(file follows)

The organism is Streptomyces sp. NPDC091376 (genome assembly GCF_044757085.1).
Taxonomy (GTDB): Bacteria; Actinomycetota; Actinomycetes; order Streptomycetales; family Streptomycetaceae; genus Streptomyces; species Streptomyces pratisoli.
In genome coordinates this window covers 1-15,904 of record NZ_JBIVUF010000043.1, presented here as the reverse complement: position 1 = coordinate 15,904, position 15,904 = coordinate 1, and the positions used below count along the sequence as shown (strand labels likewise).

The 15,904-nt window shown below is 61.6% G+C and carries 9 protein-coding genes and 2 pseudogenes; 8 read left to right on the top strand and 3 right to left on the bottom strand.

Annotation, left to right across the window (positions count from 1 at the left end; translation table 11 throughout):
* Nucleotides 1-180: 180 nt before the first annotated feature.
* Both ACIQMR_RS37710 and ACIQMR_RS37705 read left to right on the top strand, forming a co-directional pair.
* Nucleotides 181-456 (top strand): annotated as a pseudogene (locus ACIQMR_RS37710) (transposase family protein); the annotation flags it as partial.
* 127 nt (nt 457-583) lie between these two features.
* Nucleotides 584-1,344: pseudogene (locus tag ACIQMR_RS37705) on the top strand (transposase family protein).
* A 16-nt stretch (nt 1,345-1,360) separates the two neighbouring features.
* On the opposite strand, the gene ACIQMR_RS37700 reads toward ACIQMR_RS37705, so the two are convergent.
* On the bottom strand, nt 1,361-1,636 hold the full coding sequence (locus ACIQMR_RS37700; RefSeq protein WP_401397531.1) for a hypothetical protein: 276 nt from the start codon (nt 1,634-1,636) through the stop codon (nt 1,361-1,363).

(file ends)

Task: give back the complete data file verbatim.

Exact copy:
The organism is Streptomyces sp. NPDC091376 (genome assembly GCF_044757085.1).
Taxonomy (GTDB): Bacteria; Actinomycetota; Actinomycetes; order Streptomycetales; family Streptomycetaceae; genus Streptomyces; species Streptomyces pratisoli.
In genome coordinates this window covers 1-15,904 of record NZ_JBIVUF010000043.1, presented here as the reverse complement: position 1 = coordinate 15,904, position 15,904 = coordinate 1, and the positions used below count along the sequence as shown (strand labels likewise).

The 15,904-nt window shown below is 61.6% G+C and carries 9 protein-coding genes and 2 pseudogenes; 8 read left to right on the top strand and 3 right to left on the bottom strand.

Annotation, left to right across the window (positions count from 1 at the left end; translation table 11 throughout):
* Nucleotides 1-180: 180 nt before the first annotated feature.
* Both ACIQMR_RS37710 and ACIQMR_RS37705 read left to right on the top strand, forming a co-directional pair.
* Nucleotides 181-456 (top strand): annotated as a pseudogene (locus ACIQMR_RS37710) (transposase family protein); the annotation flags it as partial.
* 127 nt (nt 457-583) lie between these two features.
* Nucleotides 584-1,344: pseudogene (locus tag ACIQMR_RS37705) on the top strand (transposase family protein).
* A 16-nt stretch (nt 1,345-1,360) separates the two neighbouring features.
* On the opposite strand, the gene ACIQMR_RS37700 reads toward ACIQMR_RS37705, so the two are convergent.
* On the bottom strand, nt 1,361-1,636 hold the full coding sequence (locus ACIQMR_RS37700; RefSeq protein WP_401397531.1) for a hypothetical protein: 276 nt from the start codon (nt 1,634-1,636) through the stop codon (nt 1,361-1,363).